Although it was first used for pain in the 1930s, methadone wasn’t used to help treat heroin and morphine addicts until the 1960s. Through pioneering research in 1964, it was observed that patients could replace the opiate they were abusing, (opiates like heroin or morphine) for methadone without experiencing severe side effects such as euphoria, withdrawal symptoms, and mood swings. The successful treatment option that opiate addicts could receive by taking methadone doses to block street cravings led to these two researchers opening the first methadone maintenance program in New York.
Unfortunately, methadone addiction became an unintentional backlash to block the effects of withdrawal from heroin and morphine (including pain and anxiety prescription pills) over time. As more and more opiate addicts sought treatment to make their withdrawal transition an easier process, the rise of methadone clinics grew higher and higher. However, many methadone abusers have become a part of a glutted drug recovery system where they are trapped into a world of addiction that is directly fostered by the traditional methadone clinic.
This practice is why so many methadone clinics have paled in significance. The result? Long term addiction. There has been a recent rise in methadone overdoses and the majority of these overdoses are from illicit use. Although addicts can buy methadone illegally, it is much easier and cheaper to receive their daily dosages at a methadone clinic instead. Plus methadone does not control a person’s emotional desire to get high.
Unlike heroin (which only takes 4 days or so for withdrawal), methadone withdrawal takes up to two months or longer! This is why methadone is seen as one of the most addictive legal drugs in America. Most individuals intend to go to a methadone clinic for legitimate reasons; they want to wean themselves off of another opiate with the expectation of getting clean in time. Others go just to get high. The biggest problem associated with methadone clinics is that they are organizations designed to provide methadone addicts with a functional life by substituting their former drug of choice with methadone.
Methadone clinics operate for profit, and the doctors, nurses, and counselors are there to help patients who are struggling with an addiction to keep coming back to receive their regular dosage of methadone as long as they can pay or can set up some type of payment arrangement. Some go to the methadone clinic for years, even decades because they are hopelessly addicted. Others try to quit but always go back, because they start suffering withdrawal symptoms usually within the course of two days. Instead of being a facility where a person can expect to receive detox treatment, methadone clinics have become a place where methadone addicts can support a legal addiction every day.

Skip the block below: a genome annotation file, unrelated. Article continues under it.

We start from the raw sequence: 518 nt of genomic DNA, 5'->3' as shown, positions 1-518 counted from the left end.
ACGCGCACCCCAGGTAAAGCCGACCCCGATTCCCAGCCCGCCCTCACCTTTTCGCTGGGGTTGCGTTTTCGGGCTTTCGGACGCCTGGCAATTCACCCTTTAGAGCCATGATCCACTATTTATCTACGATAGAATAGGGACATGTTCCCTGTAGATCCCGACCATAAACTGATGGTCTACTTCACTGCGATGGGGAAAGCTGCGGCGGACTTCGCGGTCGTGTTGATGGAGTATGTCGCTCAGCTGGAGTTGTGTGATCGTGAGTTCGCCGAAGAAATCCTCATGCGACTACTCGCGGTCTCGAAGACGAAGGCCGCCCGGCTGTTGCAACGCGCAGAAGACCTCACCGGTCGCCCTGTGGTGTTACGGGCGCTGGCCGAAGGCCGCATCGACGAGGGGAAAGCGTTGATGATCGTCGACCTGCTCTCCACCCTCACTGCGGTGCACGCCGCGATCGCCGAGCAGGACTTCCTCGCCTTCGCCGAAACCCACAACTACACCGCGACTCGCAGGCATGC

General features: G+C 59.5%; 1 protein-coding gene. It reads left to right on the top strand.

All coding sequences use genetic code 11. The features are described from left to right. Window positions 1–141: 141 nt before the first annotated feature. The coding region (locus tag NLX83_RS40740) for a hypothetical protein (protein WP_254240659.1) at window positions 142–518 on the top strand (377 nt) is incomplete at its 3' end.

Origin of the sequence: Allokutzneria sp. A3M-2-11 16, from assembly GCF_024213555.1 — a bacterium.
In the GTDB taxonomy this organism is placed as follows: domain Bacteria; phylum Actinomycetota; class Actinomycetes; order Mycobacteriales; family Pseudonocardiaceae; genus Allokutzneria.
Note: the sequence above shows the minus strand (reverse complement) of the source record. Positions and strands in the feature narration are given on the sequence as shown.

Aside from addicts now being forbidden from taking methadone back home with them, regulations for methadone clinics are virtually absent. Even worse, if a patient fails a drug test, (a mixture of methadone and other drugs such as OxyContin, Valium, Xanax, Percocet are present in the system), it does not count against them just as long as they return the next day to get another dose of methadone. For right now, addicts can go to the methadone clinic for as long as they need to. The clinics are not set up to help individuals detox while on methadone. Therefore, the only option for opiate addicts who really want to detox from methadone itself is to go to a specialized institution. Because methadone is stored into the fatty tissue, the potential for a person to die from an overdose is considerably higher.
Overall, methadone clinics have relaxed their criteria for admitting new clients their zeal to increase treatment. Although the purpose is to make treatment more accessible to addicts, treatment facilities may be admitting people who are not in need of methadone maintenance, and therefore unnecessarily become subject to methadone dependence and withdrawal. Once a person becomes physically and psychologically addicted to methadone, the yearning for that substance will never entirely leave and also increases the users’ participation in a crime.
Traditional methadone rehabilitation does not focus on removing methadone from the body (detox) and from the individual’s surroundings. As mentioned earlier, it has a narrow focus: Keeping individuals from experiencing any withdrawal while staying away from other illegal and prescription opiates. It should also provide treatment for the patterns of behavior and the emotional issues surrounding your addiction. These clinics do not incorporate the physical, spiritual and emotional sides of a person are connected. If there are weaknesses found in any of these, a methadone abuser’s defenses will deteriorate. Methadone addicts often face unique challenges.
Emotional well-being is a crucial factor in recovery, just as it is so influential in the decision to experiment with drugs; this is especially the case for people who suffer from impulsive personality disorders (bipolar or borderline) who are more likely to abuse drugs than individuals without these issues. The fall of traditional methadone clinics has occurred because they do not help an individual with a meth addiction to receive effective treatment in these areas.